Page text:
Friday, July 22, 2011

Day 52: Food

Today, I enjoyed the taste of chocolate ice cream with raspberries. A delicious combination that was unexpected and extremely satisfying. I haven't had ice cream since I left the south, and the Northern, the only grocery up here, doesn't sell berries, so I haven't had that either. The ice cream was courtesy of Krista and the berries of Matt, so I thank the two of you so much. I don't know how you intuitively knew that I was craving chocolate ice cream!

But thinking about food, especially about the food I can't have access to up north, I started wondering about the food I do have access to. I can't actually make my own food up here beyond trying some crazy combinations with the toast, apples, bananas, oranges, honey, teas, and cereals that are left out at all hours - I have gotten pretty good at making a cinnamon apple toast crunch! So I am at the mercy of whatever Rob decides to cook up. This is where being a vegetarian gets a bit tricky.

I am a vegetarian, a moral choice I made for several reasons that many vegetarians share - health reasons, animal cruelty in the factory farm industry, environmental reasons. It is easy in the south to make choices that are much better for all of these areas - eating locally grown food, fresh food that I make myself. Easy. But the choices are much harder up here.

To truly eat local in Churchill, I would have to eat off the land, mainly eat wild game. The option seems logically reasonable. Eating wild food is healthier. It creates a direct connection between what you eat and the animal that you had to kill to eat it, which is a much deeper connection to food that I could ever have, even growing my own vegetables couldn't compare to taking the life of a goose or a caribou for food. This concept is largely related to the 100 mile diet, eat what is available to you within 100 miles.

So here is the problem with that philosophy. I am staying at a place where food is being prepared for me from plants that have traveled at least from Winnipeg and probably further, especially the bananas and oranges, to get all the way up to Churchill. The environmental impact is huge just from the travel of the food I am eating. The chef also prepares more food than everyone can finish during a meal. Some of it is reused, and he is pretty good at this, but a lot still gets thrown out. So if I already accept that I'm eating plants that are traveling from so far away, what would be the difference if I ate the meat that is already prepared and will be thrown out? Every other reason for being a vegetarian up here has already been compromised. There is still the carbon footprint of the meat itself and the amount of food that the animals have to be fed to make that meat, so maybe the veggies still have the upper hand.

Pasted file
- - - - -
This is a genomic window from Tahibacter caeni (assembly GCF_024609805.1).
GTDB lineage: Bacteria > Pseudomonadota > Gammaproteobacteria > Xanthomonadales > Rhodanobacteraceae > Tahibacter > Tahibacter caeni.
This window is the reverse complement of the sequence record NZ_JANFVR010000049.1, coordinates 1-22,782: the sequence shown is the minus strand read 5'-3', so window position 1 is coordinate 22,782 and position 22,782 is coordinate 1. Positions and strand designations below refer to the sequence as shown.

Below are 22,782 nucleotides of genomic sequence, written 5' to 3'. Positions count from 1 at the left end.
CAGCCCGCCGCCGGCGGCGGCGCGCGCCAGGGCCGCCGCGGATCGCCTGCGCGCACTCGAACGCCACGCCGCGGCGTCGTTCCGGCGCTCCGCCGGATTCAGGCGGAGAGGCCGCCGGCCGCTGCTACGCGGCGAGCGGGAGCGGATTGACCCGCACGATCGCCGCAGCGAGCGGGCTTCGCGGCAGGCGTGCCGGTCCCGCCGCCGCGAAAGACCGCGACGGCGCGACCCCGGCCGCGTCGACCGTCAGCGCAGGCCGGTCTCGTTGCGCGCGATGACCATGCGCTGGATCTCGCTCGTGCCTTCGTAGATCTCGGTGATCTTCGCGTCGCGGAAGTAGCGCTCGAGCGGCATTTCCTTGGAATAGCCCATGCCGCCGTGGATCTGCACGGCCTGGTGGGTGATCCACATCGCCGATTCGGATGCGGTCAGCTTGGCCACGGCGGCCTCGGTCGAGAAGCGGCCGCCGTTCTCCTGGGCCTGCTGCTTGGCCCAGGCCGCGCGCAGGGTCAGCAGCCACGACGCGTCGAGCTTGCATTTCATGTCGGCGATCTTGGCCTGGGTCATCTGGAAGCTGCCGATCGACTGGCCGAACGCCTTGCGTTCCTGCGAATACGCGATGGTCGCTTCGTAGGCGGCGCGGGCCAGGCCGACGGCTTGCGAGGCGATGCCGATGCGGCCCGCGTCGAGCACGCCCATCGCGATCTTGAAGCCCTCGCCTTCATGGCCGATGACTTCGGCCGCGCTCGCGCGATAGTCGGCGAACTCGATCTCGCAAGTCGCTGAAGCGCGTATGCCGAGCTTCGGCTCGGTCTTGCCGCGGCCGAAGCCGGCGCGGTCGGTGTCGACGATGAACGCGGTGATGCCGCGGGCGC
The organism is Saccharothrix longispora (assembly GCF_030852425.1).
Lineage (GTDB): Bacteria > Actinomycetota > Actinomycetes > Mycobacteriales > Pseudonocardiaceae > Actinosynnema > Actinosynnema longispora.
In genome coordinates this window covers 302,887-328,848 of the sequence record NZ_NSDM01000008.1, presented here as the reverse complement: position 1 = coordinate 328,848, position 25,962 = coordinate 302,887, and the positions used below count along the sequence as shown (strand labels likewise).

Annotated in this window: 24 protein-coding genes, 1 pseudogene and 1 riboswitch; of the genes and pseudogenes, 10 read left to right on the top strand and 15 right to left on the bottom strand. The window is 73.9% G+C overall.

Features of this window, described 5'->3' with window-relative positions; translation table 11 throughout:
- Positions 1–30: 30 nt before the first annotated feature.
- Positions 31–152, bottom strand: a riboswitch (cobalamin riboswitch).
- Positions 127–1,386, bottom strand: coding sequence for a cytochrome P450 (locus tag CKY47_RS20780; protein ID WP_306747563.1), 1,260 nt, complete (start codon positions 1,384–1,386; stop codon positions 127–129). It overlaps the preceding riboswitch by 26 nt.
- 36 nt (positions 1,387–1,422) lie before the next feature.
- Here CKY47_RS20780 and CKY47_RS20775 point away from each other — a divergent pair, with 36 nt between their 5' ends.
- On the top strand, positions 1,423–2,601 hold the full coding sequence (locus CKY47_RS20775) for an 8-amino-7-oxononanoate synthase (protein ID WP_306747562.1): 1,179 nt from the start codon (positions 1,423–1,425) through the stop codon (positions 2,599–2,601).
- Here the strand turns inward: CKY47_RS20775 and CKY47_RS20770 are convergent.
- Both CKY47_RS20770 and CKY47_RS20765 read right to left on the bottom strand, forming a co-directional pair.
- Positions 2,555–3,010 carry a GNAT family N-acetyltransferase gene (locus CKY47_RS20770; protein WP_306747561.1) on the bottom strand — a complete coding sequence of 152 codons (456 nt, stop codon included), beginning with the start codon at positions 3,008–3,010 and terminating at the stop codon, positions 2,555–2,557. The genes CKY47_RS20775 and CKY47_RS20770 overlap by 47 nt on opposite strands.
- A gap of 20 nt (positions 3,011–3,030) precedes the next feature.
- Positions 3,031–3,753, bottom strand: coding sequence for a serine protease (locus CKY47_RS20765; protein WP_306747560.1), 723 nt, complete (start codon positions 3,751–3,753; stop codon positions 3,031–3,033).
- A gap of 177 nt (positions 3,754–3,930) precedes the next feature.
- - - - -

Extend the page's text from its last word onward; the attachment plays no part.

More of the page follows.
I'm somewhat unique among vegetarians because I don't crave meat. The scent of chicken makes me sick, the scent of bacon doesn't make my mouth water, but makes me want something green. So I'm not tempted to eat meat. The thought of meat itself makes me sick. When I think of it, I don't think about it as food. I think of it as a dissection.

I'm wondering how right my choice is to eat what I'm eating up here anyway. If I would really follow the philosphy I proposed, I would still find a way to cook my own food and still only eat local foods - which wouldn't mean being a vegetarian.

Yet, if I am so strict about what I eat, am I going to miss out on the enjoyment of eating itself? When there are people starving in this world, shouldn't I be happy that I get food at all?

I'll end that thought there and add here, at the bottom of the post, an update on my experiment. It's done! Emma helped me empty the pool. After safely getting all the containers back into the lab and filtered with Jessica and Emma's help, Emma and I tilted the pool onto its side so the water easily flowed out. But remember that we were on the roof? The flowing water fell down the side of the roof onto the lower tin one, making an avalanche of lake water rain down onto the lab below. It was a pretty cool sight with the wind blowing the mist back up at us as the water fall crashed, holding a pink blowup pool on top of a roof in Churchill.

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